Stoke Ground Limestone

Technical Data Sheet
Stoke Ground Limestone
Hayes Wood Mine, Limpley Stoke, Wilts
Compiled September 1997

This data sheet was compiled by the Building Research Establishment (BRE). Where possible, data collected in earlier surveys has been used to help interpret the test results. The data sheet was compiled in September 1997 using the results of tests carried out to the proposed European Standards. The work was carried out by BRE as part of a Partners in Technology Programme funded by the Department of the Environment and the Bath Stone Group and does not represent an endorsement of the stone by BRE.


The mine is in Midford Lane, Limpley Stoke, just off the A36 south of Bath. The mine closed in 1940 and reopened at the beginning of 1982. There are plenty of reserves of stone.


Stoke Ground Stone is an oolitic limestone from the Great Oolite of middle Jurassic age. The stone is mined approximately 15m below ground but access is relatively easy. There are two different beds available – the Base Bed and Top Bed.

Expected Durability and Performance

It is important that the results from the sodium sulphate crystallisation tests are not viewed in isolation. They should be considered with the results from the porosity and water absorption tests and the performance of the stone in existing buildings. Stone from Stoke Ground is traditionally acknowledged as being less durable than stones such as Portland Whit Bed but it has been used extensively where a faster rate of weathering is acceptable or where its working qualities were required. The crystallisation test results show the Base Bed stone to be Class D and the Top Bed to be Class E which BRE Report 141 suggests that it is suitable for plain walling and cladding. The results from the other tests suggest that the soundest stone may well perform better than these classes in the current environment. This is particualrly true of the Base Bed. When using Stoke Ground Stone it is especially important that the detailing of the stonework is designed to offer the maximum protection to rainwater and rainwater runoff. Based on current research it seems likely that the stone would weather at a rate of between 3 and 4 mm per 100 years but it could be greater in severe exposures or on the edges of stonework.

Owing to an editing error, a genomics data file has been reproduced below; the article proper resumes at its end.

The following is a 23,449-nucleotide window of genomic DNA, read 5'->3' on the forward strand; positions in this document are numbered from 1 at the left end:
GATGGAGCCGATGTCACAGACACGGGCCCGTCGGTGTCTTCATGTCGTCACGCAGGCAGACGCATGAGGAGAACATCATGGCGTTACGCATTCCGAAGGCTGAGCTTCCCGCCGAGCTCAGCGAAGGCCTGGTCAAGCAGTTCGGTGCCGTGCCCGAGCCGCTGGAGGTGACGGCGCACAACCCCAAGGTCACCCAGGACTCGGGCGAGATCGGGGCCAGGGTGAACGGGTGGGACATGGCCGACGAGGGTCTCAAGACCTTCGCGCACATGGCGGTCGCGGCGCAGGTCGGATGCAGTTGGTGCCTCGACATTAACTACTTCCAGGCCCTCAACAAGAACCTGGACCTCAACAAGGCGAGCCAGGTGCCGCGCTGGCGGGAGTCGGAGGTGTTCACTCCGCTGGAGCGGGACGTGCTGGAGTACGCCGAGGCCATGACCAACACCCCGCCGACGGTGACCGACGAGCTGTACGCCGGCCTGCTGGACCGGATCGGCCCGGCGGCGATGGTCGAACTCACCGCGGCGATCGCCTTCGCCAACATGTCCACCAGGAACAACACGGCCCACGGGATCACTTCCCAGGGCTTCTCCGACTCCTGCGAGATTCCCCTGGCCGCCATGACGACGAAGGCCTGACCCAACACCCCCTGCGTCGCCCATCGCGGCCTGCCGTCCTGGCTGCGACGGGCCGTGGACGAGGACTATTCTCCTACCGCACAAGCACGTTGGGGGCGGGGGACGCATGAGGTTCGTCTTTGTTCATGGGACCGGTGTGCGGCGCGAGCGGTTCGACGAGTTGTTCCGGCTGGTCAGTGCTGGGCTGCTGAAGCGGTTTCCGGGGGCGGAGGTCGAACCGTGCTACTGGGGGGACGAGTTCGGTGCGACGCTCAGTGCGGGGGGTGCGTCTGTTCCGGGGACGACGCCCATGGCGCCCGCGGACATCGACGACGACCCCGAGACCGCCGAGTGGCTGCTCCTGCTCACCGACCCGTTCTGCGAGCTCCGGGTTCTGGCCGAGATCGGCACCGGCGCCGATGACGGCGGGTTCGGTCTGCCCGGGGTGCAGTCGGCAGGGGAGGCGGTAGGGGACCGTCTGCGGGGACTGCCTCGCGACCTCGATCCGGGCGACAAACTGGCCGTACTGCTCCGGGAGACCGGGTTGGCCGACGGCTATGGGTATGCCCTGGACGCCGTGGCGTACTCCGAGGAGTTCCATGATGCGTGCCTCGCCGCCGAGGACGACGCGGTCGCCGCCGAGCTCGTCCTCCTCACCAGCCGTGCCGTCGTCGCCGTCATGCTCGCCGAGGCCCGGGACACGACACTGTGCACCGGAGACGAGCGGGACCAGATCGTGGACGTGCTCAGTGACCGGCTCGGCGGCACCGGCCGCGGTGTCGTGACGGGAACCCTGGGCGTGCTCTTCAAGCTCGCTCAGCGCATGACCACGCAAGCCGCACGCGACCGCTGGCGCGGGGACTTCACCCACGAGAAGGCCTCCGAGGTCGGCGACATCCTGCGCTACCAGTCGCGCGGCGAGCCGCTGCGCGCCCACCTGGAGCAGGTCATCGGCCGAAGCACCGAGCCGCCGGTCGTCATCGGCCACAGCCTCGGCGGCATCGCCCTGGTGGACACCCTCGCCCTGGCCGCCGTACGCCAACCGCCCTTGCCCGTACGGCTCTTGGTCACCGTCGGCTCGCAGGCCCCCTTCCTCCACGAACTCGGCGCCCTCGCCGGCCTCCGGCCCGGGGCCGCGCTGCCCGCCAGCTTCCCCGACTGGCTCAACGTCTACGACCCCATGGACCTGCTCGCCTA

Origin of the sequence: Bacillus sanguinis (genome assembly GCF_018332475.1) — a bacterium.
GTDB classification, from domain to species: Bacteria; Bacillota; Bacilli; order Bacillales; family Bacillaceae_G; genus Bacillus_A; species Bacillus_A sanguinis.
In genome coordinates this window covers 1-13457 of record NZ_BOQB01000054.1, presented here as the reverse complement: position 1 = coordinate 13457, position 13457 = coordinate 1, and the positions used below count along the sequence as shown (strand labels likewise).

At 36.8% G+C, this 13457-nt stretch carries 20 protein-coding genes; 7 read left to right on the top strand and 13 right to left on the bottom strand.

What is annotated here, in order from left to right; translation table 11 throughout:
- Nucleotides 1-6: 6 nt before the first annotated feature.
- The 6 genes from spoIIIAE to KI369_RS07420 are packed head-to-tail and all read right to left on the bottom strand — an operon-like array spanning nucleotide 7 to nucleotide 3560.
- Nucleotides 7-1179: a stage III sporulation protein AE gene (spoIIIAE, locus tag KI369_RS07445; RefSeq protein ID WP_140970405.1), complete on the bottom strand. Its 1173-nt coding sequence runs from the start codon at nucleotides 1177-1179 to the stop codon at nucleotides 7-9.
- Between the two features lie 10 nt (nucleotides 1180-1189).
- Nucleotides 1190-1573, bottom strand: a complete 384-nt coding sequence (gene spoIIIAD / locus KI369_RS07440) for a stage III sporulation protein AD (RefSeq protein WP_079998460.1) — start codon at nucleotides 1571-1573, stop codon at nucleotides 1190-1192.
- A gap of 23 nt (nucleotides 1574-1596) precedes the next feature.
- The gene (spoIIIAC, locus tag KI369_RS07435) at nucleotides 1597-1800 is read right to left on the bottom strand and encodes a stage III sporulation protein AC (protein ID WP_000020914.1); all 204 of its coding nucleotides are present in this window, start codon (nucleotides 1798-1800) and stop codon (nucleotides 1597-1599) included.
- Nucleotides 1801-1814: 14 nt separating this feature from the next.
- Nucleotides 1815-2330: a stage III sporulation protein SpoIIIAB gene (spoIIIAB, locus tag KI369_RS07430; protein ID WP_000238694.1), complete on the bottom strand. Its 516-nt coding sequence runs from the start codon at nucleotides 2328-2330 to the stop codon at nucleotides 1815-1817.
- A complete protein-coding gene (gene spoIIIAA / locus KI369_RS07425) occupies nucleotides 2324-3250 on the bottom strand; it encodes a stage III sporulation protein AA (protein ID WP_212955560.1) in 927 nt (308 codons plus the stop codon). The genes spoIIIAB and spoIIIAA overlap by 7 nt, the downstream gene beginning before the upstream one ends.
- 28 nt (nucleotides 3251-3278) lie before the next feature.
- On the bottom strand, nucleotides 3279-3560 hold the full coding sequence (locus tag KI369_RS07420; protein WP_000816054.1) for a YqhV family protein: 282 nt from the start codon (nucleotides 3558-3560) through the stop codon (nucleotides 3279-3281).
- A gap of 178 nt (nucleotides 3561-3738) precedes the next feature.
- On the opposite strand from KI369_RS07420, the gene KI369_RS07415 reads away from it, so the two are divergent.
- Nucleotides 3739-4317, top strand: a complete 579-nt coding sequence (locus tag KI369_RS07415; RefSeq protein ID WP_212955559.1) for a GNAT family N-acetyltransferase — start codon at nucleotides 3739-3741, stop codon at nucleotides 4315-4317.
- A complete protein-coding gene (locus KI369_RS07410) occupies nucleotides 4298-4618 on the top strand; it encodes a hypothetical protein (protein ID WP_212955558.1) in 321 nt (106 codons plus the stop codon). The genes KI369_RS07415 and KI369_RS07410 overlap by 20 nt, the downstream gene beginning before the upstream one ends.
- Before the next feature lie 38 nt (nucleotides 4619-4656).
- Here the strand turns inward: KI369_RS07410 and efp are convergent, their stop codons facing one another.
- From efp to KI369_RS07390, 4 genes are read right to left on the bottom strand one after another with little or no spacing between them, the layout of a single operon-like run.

Test Results – Stoke Ground Limestone

Safety in Use
Slip Resistance (Note 1)
80 (Base) 
80 (Top)
Values > 40 are considered safe
Abrasion Resistance(Note 1)
28.2 (Base) 
34.5 (Top)
Values <23.0 are considered suitable for
use in heavily trafficked areas
Strength under load
1) Compression(Note 2)
22.5 MPa (Base)
13.8 MPa (Top)
Loaded perpendicular to the bedding – ambient
2) Bending (Note 1)
5.4 MPa (Base)
3.7 MPa (Top)
Loaded perpendicular to the bedding – ambient
Porosity and Water
1) Porosity (Note 3)


2) Saturation Coefficient (Note 3)


3) Water Absorption
(by wt) Base

(by wt) Top

4) Bulk specific gravity
2126 kg/m
1988 kg/m3


Resistance to Frost
Freeze/Thaw Test (Note 1)
Not determined
Resistance to Salt
Sodium Sulphate Crystallisation Test
(Note 3) 
Mean: 28.9% wt loss 
55.0% wt loss 


(Test methods Note 1 = prEn1341, Note 2 = prEN 1342, Note 3 = prEn 1341 /BRE 141, Note 4 = BRE 141)

Tests were carried out at BRE in 1996

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